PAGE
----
Time for a quick bite and bed. More to follow tomorrow.

10 July 1917 – Sutton’s Farm aerodrome, Hornchurch, Essex


We are on constant standby in case of a raid by the giant Gotha bombers. They were last over three days ago and fairly put the wind up the Cabinet, so that explains our hasty departure from Bruay. We are to spring into action on a phone call from Home Defence Group and then patrol from just north of here down across the Thames and back.

Major Babington is newly energised and we are in the air several times daily, practising formation work and diving attacks on Gothas. Between these flights we have lectures and engage in energetic discussions about the best way to knock down the big Hun bombers.

Received a telegram from Mummy. She is coming on the 12th and asked me to find her a place. My father is working in the city, attached to the General Staff. This is news.

11 July 1917

Permitted to explore the area this afternoon under the guise of a navigation exercise. I flew down the Thames and back over the city. Great fun.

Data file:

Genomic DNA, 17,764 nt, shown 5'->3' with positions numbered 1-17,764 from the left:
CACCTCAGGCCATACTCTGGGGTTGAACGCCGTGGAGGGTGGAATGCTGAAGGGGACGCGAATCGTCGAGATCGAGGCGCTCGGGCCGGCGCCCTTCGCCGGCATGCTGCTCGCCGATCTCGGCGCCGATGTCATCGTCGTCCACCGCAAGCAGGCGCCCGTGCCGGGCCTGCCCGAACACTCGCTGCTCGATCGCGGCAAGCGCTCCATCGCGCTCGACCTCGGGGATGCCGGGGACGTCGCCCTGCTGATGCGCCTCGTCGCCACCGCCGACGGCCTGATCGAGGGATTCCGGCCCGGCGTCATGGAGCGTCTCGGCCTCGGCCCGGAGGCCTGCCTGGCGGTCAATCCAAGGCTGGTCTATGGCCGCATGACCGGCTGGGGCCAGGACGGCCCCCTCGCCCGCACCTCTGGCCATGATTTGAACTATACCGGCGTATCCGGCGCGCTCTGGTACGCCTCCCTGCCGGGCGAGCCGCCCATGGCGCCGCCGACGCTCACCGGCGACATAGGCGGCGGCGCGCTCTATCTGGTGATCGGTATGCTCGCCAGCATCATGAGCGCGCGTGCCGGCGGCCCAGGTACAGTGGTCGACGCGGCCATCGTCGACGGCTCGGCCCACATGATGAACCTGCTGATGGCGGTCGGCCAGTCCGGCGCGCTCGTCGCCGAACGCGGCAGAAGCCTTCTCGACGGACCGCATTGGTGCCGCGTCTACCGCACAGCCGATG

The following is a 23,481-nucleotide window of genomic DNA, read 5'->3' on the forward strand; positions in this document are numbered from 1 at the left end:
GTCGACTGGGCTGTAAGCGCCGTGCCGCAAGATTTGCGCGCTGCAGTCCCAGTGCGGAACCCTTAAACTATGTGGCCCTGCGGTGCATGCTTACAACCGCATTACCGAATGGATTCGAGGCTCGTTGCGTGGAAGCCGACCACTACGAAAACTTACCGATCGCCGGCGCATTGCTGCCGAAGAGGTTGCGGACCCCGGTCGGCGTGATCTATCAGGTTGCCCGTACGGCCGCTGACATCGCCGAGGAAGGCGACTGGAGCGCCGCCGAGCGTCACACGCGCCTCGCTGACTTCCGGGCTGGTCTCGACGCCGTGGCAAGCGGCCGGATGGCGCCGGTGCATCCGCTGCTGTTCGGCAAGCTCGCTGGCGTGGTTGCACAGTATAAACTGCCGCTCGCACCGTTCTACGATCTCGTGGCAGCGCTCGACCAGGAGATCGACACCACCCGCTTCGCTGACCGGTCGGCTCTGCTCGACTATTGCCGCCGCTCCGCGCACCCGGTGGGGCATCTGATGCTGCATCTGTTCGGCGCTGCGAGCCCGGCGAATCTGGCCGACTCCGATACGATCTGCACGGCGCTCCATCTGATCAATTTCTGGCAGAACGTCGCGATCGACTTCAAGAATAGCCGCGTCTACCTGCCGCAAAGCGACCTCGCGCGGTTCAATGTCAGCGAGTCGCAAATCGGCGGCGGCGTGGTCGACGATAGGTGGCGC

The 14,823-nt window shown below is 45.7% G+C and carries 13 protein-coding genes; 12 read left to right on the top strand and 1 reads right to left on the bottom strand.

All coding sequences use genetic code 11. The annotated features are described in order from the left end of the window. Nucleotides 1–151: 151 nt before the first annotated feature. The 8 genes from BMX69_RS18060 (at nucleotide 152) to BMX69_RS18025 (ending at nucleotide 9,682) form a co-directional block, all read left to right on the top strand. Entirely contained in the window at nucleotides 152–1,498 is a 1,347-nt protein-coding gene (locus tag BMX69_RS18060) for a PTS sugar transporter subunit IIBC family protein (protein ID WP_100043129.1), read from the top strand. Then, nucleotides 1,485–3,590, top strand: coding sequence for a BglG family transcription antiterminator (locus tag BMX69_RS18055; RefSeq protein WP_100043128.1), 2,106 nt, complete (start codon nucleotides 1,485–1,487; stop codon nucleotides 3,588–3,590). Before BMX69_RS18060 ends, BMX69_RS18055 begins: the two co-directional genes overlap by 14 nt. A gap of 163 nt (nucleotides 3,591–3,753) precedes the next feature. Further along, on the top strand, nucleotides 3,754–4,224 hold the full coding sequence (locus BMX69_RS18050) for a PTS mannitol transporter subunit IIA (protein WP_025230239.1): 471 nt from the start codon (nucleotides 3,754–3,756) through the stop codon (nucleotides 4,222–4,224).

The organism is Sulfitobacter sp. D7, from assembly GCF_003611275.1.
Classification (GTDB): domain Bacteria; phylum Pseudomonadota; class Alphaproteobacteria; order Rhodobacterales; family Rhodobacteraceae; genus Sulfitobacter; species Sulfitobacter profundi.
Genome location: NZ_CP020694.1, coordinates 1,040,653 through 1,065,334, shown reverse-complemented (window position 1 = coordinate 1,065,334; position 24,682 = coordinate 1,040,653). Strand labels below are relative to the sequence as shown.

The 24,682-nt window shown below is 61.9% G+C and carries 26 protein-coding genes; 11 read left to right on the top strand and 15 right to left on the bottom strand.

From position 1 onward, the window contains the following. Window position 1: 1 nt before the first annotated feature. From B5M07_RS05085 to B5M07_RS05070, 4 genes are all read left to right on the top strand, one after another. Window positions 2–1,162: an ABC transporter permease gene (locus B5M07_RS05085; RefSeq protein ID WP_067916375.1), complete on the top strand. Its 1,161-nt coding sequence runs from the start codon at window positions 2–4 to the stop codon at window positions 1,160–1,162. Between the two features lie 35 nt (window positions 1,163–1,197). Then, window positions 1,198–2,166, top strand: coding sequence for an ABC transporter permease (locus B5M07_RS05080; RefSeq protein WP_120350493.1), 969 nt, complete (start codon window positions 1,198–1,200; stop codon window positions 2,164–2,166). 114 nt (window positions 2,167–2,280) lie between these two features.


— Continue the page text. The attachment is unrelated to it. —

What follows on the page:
[Linked Image]
Flying past the Royal Observatory at 1 pm, checking my watch against the drop of the time ball

There are no accommodations available in the local area. Sergeant Norris, who has been my lead mechanic since Sgt Purchase’s last leave, has put up his mum at a farm about a quarter-mile off. He says she has a large room with two beds and that it would be good company for her if my mother wants to stay there. Not sure how it will go over, but I have no choice.

12 July 1917

Mummy arrived today and moved in at Stoneway, the farm house where Sgt Norris’s mum is. I see her tonight.

More formation work today, plus a barrier patrol for two hours which I got to lead. Scott and Joske came along and it was topping to be flying the streamers with them looking on.